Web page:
On March 11, we mark the third anniversary of the huge Sendai earthquake and tsunami in Japan (officially known as the Tohoku quake of 2011, since it struck that region). It was the most powerful earthquake ever to hit Japan, and the fifth most powerful quake ever to occur since modern recordkeeping began in 1900. It started when the oceanic crust about 70 km (43 miles) to the east of Tohoku and 30 km below the surface thrust down into the subduction zone beneath Japan. This plate movement produced a quake with a moment magnitude of 9.0, and it caused the islands of Japan to shift 2.4 m (8 feet) east in a matter of seconds. The upward acceleration on the quake was almost 3 times the force of gravity, so many objects flew up in the air. It released almost twice as much energy as the Sumatran quake on Dec. 26, 2004, which killed a quarter of a million people. The energy released by the quake would have been enough to power Los Angeles for an entire year. The earthquake even shifted the earth’s axis and caused it to wobble as much as 10-25 cm (4-10 inches). It also generated low-frequency sound waves that could be detected by satellites.
The quake shook up my life in many ways. Just weeks before, my new book Catastrophes! had been published, and the publicity folks at Johns Hopkins University Press asked me to be prepared to get a big boost of press events and sales if a natural disaster occurred. Sure enough, a week or two later we heard the news from Japan, and suddenly my phone was ringing off the hook. The next morning, I found myself getting up at 5:00 a.m. to drive over to a studio where I could speak directly to the East Coast audiences on MSNBC twice in a few hours–my first experience as a “talking head expert” on TV. Then I got home and found a call from the Los Angeles Times for a short piece on earthquakes and preparedness, which I wrote in just two hours and was published on the editorial page of the Times the next morning. That same day it appeared, I got a call from Mayor Villaraigosa, who wanted my opinion on earthquake preparedness in Los Angeles, and what we should do besides our annual “California Shake-Out” drills each October. Over the next few months, I found myself doing interview after interview: NPR, BBC, PBS, and numerous other radio and TV outlets. Never in my life have I gotten so much free publicity for promoting a book!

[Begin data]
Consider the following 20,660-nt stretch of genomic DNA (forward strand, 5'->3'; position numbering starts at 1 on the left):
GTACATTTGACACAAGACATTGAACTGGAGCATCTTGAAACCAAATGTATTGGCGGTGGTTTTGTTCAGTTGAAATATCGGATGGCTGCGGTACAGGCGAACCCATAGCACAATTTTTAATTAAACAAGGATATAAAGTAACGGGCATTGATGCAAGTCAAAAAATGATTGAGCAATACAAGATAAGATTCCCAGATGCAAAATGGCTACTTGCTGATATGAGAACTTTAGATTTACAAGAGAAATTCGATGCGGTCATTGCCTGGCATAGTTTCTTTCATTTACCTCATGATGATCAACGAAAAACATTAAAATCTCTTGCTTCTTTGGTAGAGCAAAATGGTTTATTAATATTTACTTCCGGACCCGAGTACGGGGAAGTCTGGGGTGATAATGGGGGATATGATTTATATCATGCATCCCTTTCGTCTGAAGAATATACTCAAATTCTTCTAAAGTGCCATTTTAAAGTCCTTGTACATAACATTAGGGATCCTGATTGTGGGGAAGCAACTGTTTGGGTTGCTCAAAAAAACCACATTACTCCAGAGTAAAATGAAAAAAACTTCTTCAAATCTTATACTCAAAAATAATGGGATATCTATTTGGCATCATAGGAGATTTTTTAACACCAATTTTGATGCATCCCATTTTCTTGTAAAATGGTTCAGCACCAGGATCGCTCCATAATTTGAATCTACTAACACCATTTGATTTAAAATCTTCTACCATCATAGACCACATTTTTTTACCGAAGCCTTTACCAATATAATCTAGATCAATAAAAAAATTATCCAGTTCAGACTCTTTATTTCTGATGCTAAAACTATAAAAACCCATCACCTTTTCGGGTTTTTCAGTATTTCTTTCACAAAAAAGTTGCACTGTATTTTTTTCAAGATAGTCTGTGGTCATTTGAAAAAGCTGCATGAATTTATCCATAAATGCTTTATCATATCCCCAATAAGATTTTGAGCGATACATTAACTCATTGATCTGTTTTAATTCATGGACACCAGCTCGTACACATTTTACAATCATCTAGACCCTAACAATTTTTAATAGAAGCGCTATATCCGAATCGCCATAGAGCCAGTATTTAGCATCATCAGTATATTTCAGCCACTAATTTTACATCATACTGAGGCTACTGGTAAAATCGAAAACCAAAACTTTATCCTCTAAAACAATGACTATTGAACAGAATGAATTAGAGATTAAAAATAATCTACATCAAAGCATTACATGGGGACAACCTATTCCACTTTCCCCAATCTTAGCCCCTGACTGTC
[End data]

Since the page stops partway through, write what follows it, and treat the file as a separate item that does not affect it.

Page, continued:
The quake itself was frightening enough, but the real damage came from the tsunami, or seismic sea wave, that was produced when the ocean floor above the fault zone was pushed up 6-8 meters (20-25 feet) during the slippage between the plates. (Contrary to the popular myth, tsunami are not “tidal waves”; true “tidal waves” are caused by tides, not earthquakes). When this uplift occurs, it pushes water upward into waves with a very long wavelength, which move across entire oceans in a matter of hours. As the waves hit a coastline and “feel bottom”, however, they can no longer continue the orbital motion of water in the wave, and begin to break. This forms the gigantic wall of water that we have come to associate with a tsunami. The tallest tsunami waves were over 40 meters (133 feet) tall near Miyako, and in the Sendai area, the walls of water just kept flowing inland (unlike a normal storm wave or tidal wave) as much as 10 km (6 miles). As we witnessed from the staggering video footage (now available all over YouTube), the pulse of water just kept coming and coming, carrying dozens of cars as if they were toys, and flattening buildings. Even more amazing is to see the aerial images on the internet of the wall of water moving across open farmland at an astounding rate, churning it up into a wall of mud.